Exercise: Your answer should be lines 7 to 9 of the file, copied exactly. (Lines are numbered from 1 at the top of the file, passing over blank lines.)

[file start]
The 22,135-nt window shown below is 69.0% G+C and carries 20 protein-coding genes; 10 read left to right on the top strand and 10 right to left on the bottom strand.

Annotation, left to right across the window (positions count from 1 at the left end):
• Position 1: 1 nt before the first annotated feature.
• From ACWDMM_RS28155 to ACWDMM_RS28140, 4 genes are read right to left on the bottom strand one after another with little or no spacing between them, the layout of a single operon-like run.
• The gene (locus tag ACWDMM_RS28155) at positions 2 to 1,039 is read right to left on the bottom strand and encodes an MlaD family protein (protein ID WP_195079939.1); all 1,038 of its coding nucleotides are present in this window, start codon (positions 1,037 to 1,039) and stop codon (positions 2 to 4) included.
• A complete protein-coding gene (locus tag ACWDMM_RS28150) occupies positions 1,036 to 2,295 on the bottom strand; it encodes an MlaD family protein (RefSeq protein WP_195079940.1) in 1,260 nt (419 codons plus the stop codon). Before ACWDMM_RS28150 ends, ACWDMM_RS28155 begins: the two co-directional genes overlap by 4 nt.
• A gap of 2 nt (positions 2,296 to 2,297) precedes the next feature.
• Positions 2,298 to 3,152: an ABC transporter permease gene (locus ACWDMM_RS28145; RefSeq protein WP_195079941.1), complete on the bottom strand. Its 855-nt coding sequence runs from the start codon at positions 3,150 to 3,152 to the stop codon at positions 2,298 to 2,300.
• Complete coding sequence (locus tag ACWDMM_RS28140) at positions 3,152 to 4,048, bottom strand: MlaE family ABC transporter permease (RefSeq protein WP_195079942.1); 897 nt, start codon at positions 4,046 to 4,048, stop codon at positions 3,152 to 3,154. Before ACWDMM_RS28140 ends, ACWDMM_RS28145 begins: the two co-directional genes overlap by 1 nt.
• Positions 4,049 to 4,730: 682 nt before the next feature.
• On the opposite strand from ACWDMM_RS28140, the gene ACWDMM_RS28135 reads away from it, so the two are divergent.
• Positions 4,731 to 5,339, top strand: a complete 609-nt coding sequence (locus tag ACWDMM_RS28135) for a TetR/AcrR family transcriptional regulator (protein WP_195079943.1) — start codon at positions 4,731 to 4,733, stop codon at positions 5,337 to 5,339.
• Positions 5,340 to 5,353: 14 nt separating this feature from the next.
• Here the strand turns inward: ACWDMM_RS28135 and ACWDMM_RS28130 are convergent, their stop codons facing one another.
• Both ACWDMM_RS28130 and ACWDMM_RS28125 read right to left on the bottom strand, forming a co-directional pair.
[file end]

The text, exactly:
• A gap of 2 nt (positions 2,296 to 2,297) precedes the next feature.
• Positions 2,298 to 3,152: an ABC transporter permease gene (locus ACWDMM_RS28145; RefSeq protein WP_195079941.1), complete on the bottom strand. Its 855-nt coding sequence runs from the start codon at positions 3,150 to 3,152 to the stop codon at positions 2,298 to 2,300.
• Complete coding sequence (locus tag ACWDMM_RS28140) at positions 3,152 to 4,048, bottom strand: MlaE family ABC transporter permease (RefSeq protein WP_195079942.1); 897 nt, start codon at positions 4,046 to 4,048, stop codon at positions 3,152 to 3,154. Before ACWDMM_RS28140 ends, ACWDMM_RS28145 begins: the two co-directional genes overlap by 1 nt.